comment by Larks · 2018-03-22T23:33:37.355Z · score: 8 (2 votes) · LW · GW
This, by the way, explains my intuitive dislike for some types of moral realism. If there are true objective moral facts that humans can access, then whatever process counts as "accessing them" becomes... a local stopping condition for defining value.

I'm not sure I understand what you're getting at here. Yes, they are both local stopping conditions, but there seems to be a clear dis-analogy. The other local stopping conditions seem to be bad not because they are stopping conditions, but because most contemporary people don't want to end up as Lotus-Eaters, or as mindless outsourcers. We would oppose such a development even if it wasn't stable! For example, a future where we oscillate between lotus-eaters and mindless outsourcers seems about as bad as either individual scenario. So it's not really the stability we object to.

But in that case, it's not clear why we should be opposed to the moral realism. After all, many people would like to go there, even if we are presently a long way away.

comment by Stuart_Armstrong · 2018-03-23T14:07:27.399Z · score: 5 (1 votes) · LW · GW

Answer 2:

My general position: if the destination is good, we should be able to tell, now, that it is at least an acceptable destination, maybe with some oddities. And by saying that, I'm saying that the destination needs to be tied to our current values, at least to some extent.

If you claim that the destination of moral realism is good, then a) demonstrate this, or b) let me add something tying it our current values anyway (this shouldn't change much, if you already assume the destination is good, and would help if it isn't).

comment by Stuart_Armstrong · 2018-03-23T14:03:37.251Z · score: 5 (1 votes) · LW · GW

(note: moral realism is complex and varied and I only sorta-understand a small portion of it; this answer is about that small portion)

We don't know anything about the features of the moral realism destination, just that it is, in some sense, the true morality. Some moral realists seem to explicitly ok with the destination being something that horrifies us today; in fact, this is even expected.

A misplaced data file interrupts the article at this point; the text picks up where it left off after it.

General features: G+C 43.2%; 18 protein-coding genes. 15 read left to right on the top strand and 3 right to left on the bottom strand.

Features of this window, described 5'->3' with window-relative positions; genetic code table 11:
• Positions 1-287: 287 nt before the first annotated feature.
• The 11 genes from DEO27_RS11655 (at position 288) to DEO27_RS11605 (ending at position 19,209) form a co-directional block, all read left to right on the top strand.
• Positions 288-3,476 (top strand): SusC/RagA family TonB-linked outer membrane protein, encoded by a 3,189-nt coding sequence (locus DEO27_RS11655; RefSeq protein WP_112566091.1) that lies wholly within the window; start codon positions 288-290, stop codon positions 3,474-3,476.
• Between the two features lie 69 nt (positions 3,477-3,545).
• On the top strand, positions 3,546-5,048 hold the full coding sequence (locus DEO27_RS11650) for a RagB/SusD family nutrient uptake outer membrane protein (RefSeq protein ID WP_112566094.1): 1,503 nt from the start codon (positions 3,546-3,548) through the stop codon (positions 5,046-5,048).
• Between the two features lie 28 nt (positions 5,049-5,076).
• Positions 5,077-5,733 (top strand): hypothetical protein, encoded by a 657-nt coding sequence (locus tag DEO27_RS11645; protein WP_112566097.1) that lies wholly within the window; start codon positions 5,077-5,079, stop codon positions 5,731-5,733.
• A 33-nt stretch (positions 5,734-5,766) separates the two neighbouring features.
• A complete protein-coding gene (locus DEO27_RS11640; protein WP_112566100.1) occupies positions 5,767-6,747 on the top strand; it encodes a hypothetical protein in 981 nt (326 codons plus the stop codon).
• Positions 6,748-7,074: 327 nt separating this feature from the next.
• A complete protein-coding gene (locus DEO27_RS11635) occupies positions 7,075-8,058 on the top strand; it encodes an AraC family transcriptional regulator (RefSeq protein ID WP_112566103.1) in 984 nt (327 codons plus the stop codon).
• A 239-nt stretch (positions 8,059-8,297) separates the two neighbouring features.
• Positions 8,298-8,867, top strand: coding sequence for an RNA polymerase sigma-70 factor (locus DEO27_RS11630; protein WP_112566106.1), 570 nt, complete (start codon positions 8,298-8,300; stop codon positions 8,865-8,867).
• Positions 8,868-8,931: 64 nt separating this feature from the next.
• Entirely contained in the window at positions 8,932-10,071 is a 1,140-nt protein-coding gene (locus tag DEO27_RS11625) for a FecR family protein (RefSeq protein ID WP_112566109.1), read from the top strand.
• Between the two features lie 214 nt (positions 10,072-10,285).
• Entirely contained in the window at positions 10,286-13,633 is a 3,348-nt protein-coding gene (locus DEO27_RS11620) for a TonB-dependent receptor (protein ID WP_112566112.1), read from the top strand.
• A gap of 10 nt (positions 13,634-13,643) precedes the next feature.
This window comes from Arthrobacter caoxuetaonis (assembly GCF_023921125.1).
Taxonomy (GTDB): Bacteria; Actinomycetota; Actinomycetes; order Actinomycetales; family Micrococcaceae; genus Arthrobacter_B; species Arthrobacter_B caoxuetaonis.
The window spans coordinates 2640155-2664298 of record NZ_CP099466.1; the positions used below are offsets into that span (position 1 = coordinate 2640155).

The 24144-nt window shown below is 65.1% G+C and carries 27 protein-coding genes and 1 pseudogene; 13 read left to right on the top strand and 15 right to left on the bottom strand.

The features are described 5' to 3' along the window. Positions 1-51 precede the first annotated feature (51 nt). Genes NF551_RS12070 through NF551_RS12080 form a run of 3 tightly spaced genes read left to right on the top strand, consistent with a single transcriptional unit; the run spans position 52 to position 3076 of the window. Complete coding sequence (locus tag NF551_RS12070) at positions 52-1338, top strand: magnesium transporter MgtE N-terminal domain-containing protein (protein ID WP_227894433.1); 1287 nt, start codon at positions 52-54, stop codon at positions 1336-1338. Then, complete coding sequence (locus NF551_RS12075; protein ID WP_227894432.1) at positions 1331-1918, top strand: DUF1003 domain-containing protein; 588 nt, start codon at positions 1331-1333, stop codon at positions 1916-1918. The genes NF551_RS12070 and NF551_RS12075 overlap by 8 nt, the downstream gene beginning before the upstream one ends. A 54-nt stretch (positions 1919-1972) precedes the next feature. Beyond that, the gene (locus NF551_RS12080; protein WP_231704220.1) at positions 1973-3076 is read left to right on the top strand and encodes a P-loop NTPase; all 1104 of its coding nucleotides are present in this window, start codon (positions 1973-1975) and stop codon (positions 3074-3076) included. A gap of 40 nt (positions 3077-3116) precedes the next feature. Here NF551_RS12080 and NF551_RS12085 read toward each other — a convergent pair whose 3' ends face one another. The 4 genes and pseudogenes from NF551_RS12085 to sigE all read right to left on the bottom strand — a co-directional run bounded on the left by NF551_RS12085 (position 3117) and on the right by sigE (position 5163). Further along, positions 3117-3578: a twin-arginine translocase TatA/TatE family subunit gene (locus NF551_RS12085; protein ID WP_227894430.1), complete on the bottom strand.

So this is advocating that we push off for an unknown moral destination, with the expectation that we will find it awful, and only local properties defined in it. Pardon my lack of enthusiasm ^_^

comment by steven0461 · 2018-03-15T15:29:47.147Z · score: 8 (2 votes) · LW · GW
nevertheless it seems possible to state that some values are further away from this undefined starting point than others (paperclipers are very far, money-maximiser quite far, situations where recognisably human beings do recognisably human stuff are much closer)

Whether a value system recommends creating humans doing human stuff depends not just on the value system but also on the relative costs of creating humans doing human stuff versus creating other good things. So it seems like defining value distance requires either making some assumptions about the underlying universe, or somehow measuring the distance between utility functions and not just the distance between recommendations. Maybe you'd end up with something like "if a hedon is a thousand times cheaper than a unit of eudaimonia and the values recommend using the universe's resources for hedons, that means the values are very distant from ours, but if a hedon is a million times cheaper than a unit of eudaimonia and the values recommend using the universe's resources for hedons, the values could still be very close to ours".

comment by steven0461 · 2018-03-15T15:35:21.846Z · score: 6 (2 votes) · LW · GW
For example, if the human values are determined by human feedback, then we can forbid the AI from coercing the human in any way, or restrict it to only using some methods (such as relaxed conversation).

It seems to me the natural way to do this is by looking for coherence among all the possible ways the AI could ask the relevant questions. This seems like something you'd want anyway, so if there's a meta-level step at the beginning where you consult humans on how to consult their true selves, you'd get it for free. Maybe the meta-level step itself can be hacked through some sort of manipulation, but it seems at least harder (and probably there'd be multiple levels of meta).

comment by Stuart_Armstrong · 2018-03-16T03:48:49.365Z · score: 5 (1 votes) · LW · GW

See my next post - human values are contradictory, meta-values especially so.

comment by steven0461 · 2018-03-16T15:49:00.667Z · score: 3 (1 votes) · LW · GW

It seems to me that the fact that we're having conversations like this implies that there's some meta level where we agree on the "rules of the game".